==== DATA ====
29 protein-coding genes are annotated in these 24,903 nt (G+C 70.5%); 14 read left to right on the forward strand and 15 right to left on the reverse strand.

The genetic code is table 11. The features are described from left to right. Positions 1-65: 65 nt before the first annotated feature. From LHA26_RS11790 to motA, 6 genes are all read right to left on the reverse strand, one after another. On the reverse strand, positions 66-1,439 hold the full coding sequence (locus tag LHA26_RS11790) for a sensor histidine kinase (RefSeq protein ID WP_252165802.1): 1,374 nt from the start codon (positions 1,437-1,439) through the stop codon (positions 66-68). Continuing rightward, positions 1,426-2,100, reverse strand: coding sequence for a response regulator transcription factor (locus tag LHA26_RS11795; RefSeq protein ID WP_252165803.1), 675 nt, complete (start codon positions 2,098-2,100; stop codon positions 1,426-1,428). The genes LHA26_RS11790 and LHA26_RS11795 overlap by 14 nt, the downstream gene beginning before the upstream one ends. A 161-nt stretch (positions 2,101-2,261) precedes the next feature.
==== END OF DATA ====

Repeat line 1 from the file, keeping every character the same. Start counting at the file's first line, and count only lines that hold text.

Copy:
29 protein-coding genes are annotated in these 24,903 nt (G+C 70.5%); 14 read left to right on the forward strand and 15 right to left on the reverse strand.